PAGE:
NK: I don't know. It turns out to be a really big undertaking. It really is almost full time. I probably would. I would look at it as part of a marketing plan, but not as a money-making plan.

It was also a marketing effort that was also successful on a wholesale level, because our retailers, and our distributors really liked it. Retailers don't feel like they're in competition because it's just spreading the word about Rule Breaker and then more people come into stores who are already familiar with the brand. People in the business really liked it. Now our bites are getting set up in distribution with distributors that we've been with for a while like UNFI and KEHE and others, and it's a pretty good calling card to go in and say, “Well, we exceeded our goal on Kickstarter when we launched these by two and a half times plus.” It's a good kind of vote of confidence.

Whole Foods Market’s local foragers could be your entry in

Local labels on Whole Foods shelves

Are gone the days of getting your brand discovered at the local farmers market and finding its way to retail? Did that dream die after Justin’s made it? Kelly Landrieu, global coordinator for local brands at Whole Foods Market, says the dream is still alive and well. In fact, she runs a program with local "foragers" that charges Whole Foods Market team members with discovering the best new suppliers (which includes farmers, fishermen and CPG brands) in their regions.

How do they do that? The local Whole Foods Market foragers go out and explore farmers markets and specialty shops—as well as trade shows like Natural Products Expo—looking for the right partners to bring into regional distribution. Once in the stores, the foragers build relationships with these brands and serve as points of contact within the retailer. “They are the shepherds for the local suppliers,” Landrieu says.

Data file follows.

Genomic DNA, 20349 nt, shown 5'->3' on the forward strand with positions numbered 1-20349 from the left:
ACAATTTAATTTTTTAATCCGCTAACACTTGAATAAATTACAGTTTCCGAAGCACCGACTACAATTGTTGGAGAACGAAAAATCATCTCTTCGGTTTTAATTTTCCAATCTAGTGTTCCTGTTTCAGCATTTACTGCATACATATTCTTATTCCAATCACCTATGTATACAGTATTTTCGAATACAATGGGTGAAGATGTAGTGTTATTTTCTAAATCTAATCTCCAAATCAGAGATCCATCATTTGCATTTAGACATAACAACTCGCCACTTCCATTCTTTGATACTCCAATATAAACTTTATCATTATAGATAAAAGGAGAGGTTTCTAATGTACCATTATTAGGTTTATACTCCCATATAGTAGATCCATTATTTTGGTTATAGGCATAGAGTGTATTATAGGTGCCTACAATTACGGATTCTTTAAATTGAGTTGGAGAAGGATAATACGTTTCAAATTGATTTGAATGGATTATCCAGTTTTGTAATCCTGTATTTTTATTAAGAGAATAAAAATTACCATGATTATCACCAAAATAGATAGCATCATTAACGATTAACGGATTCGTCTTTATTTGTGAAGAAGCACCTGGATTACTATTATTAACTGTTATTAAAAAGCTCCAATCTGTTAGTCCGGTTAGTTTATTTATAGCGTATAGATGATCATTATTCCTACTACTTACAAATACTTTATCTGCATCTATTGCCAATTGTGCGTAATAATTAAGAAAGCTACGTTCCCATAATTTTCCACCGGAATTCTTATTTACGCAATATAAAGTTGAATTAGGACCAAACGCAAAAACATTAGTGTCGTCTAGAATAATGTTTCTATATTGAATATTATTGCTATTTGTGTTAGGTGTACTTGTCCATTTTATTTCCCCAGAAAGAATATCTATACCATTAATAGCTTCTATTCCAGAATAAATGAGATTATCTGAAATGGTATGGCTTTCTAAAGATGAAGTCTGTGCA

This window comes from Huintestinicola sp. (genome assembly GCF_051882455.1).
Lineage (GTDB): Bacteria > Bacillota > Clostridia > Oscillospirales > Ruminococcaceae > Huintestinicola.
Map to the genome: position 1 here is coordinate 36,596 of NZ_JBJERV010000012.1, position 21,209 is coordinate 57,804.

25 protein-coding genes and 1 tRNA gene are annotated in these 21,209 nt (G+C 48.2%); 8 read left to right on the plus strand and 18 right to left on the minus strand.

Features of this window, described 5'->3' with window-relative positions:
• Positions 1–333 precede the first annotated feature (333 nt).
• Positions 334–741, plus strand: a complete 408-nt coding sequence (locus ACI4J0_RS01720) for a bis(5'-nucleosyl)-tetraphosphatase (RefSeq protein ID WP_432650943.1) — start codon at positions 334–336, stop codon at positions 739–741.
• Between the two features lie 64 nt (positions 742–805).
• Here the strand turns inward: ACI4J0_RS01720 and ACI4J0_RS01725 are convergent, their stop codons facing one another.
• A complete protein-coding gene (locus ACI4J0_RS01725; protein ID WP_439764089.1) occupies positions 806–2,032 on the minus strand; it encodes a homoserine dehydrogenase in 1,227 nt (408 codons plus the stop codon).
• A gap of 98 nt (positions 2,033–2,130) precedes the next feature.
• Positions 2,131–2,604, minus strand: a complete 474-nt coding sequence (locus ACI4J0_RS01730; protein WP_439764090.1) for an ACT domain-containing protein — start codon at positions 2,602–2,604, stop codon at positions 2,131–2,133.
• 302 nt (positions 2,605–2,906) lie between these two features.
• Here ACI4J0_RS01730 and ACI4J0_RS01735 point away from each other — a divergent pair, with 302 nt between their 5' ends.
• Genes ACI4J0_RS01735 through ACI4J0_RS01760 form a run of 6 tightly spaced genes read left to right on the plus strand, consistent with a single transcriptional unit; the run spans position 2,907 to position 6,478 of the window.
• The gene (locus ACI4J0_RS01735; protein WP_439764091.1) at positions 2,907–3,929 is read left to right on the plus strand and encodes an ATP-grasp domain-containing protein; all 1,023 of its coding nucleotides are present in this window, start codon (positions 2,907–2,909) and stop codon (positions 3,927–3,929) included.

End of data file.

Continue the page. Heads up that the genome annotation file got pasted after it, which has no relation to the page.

Baby steps into natural retail

Though Whole Foods Market is a national retailer (with stores in the U.K. too), it’s a good place for emerging brands because it has a lot of regions but the brands still have the opportunity to start out small. Landrieu says making it into Whole Foods is usually a brand's first time working with a large retailer—and there’s room to expand. “We work hard to grow the brands within the company and reach their potential,” she says.

When Landrieu was a local forager herself in Austin, Texas, she discovered August Vega at a farmers market where she was selling her cold-pressed nut milks. Vega’s unique product attracted Landrieu enough to place MALK in one store, which is all the founder was ready for. Then, they planned a growth strategy for Vega. From there, she grew to the whole region and then expanded as her capacity increased.